TREMONT — Speeders and gawkers have residents frustrated with traffic on Flat Iron and Lighthouse roads and they have asked officials for speed bumps, lower speed limits or no parking signs. Selectmen agreed to ask the Maine Department of Transportation (MDOT) to reduce the speed limit on Lighthouse Road from 25 mph to 15 mph and to draft an amendment to the traffic control and parking ordinance to install no parking signs on both sides of the road.
Cars reportedly reaching unsafe speeds on the short stretch of Flat Iron Road prompted one couple to request speed bumps at the Oct. 15 meeting. Several others attended the Oct. 29 to air concerns about parking congestion and unsafe speeds on Lighthouse Road. After the first of those meetings, selectmen asked Town Manager Chris Saunders to research the town’s ability to change speed limits.
Acadia National Park officials attended that meeting to assist in addressing the traffic issues on the road that leads to the Bass Harbor Head Lighthouse. A portion of the road is regulated by the park, not the town.
“The other evening when we got home we couldn’t get down the road,” said Dianne McMullan, who has lived on Lighthouse Road for 25 years. “This summer was just totally out of control. Something needs to change before someone gets hurt.”
McMullan asked selectmen if there could be a parking ban posted on the road. Her neighbor, Muriel Davisson, asked selectmen if they could reduce the speed limit from 25 mph to 15 mph on the town portion of Lighthouse Road.
Saunders said the town does not have the authority to change speed limits, even on town roads. According to the Maine Department of Transportation website, the state is “the only legal entity to create or change a speed limit on a public way.” Exceptions are municipalities with more than 2,500 residents who have a state qualified professional engineer employed by the town.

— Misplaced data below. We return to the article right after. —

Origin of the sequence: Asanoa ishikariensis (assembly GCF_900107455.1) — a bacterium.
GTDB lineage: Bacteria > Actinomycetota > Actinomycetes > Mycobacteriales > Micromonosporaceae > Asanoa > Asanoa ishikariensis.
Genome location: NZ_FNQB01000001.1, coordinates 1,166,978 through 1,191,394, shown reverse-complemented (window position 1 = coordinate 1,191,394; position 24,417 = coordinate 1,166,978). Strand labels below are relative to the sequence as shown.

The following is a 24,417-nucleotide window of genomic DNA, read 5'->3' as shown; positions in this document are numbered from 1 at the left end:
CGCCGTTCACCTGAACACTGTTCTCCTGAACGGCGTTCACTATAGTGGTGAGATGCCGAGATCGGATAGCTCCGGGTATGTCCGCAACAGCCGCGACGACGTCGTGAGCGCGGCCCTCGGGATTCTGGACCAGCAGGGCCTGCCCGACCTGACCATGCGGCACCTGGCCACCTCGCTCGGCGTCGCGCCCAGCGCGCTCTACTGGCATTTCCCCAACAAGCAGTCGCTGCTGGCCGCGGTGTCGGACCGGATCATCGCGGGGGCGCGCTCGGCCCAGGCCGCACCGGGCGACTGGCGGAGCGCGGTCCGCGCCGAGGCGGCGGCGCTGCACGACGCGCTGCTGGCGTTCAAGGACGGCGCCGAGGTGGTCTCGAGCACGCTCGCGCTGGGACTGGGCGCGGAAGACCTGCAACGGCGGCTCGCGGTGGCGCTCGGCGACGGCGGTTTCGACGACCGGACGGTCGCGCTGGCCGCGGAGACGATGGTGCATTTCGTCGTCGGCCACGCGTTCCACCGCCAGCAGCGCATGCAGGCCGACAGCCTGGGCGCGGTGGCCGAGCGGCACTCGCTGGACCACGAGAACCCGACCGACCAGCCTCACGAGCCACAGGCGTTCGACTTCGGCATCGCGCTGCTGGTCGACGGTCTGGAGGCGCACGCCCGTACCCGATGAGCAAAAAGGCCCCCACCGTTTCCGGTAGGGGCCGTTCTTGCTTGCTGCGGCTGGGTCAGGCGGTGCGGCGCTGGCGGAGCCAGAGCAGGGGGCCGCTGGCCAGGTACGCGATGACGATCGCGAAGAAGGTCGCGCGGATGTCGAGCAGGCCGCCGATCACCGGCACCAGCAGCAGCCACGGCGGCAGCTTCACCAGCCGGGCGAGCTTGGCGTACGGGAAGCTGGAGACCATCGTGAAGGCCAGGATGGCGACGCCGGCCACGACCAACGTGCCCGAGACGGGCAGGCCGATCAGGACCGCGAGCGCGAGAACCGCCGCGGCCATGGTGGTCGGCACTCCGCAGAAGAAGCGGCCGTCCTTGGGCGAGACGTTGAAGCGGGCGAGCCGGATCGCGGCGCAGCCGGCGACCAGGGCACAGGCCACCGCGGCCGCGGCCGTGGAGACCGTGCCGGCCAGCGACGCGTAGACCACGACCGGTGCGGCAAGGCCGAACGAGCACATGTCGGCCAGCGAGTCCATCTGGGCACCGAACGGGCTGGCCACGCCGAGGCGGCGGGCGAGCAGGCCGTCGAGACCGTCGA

At that meeting, Patrick White and his wife, Sarah White, requested installation of speed bumps on Flat Iron Road for the cars that race from 102 (Tremont Road) to 102A along the short stretch.
“They come off the corner by the school and you can hear ‘em coming,” said Patrick White. “They’re drag racing there… Something needs to change.”
Policing that stretch of road is difficult, according to what sheriff’s deputies have explained to the couple when they’ve brought their complaints to them. There is no specific or consistent time the speeders cruise down the road, the said, and the stretch is so short there may be only a small portion where the drag racers are well above the speed limit.
“Law enforcement generally won’t write a ticket for five miles per hour over,” said Patrick White.
He has offered his yard as a station for deputies to police the road, but they’ve declined.
“We live right in the middle [where] they are at their max speed,” Sarah White said.
A speed box or trailer was suggested as a way to monitor traffic activity. Selectmen recently approved the acquisition of a speed box, through an MDOT program, and are planning to mount it near the school.
A Hancock County sheriff’s deputy in attendance at the Oct. 15 meeting offered a speed trailer from the sheriff’s office to address the high speeds on Flat Iron Road. Not only does the trailer flash the speed a vehicle is driving, it records information to assist law enforcement in being able to regulate the trouble spot.
“My first thought in having the box out there is they would be watching to see what their speed is,” said Sarah White, not confident it would address the issue.
As for the congestion on Lighthouse Road, Tim Gott, whose company, Doug Gott and Sons, Inc. owns a parcel of land on the road, suggested towing a few of the parked cars that are restricting traffic flow.
“It’s fairly easy, tow one or two and word gets around,” Gott said to selectmen.
Chair Kevin Buck asked the park representatives if the park could also put “No Parking” signs on its portion of the road. “It would be good to stay consistent on the road,” he said.
Park officials agreed to support whatever action the town took.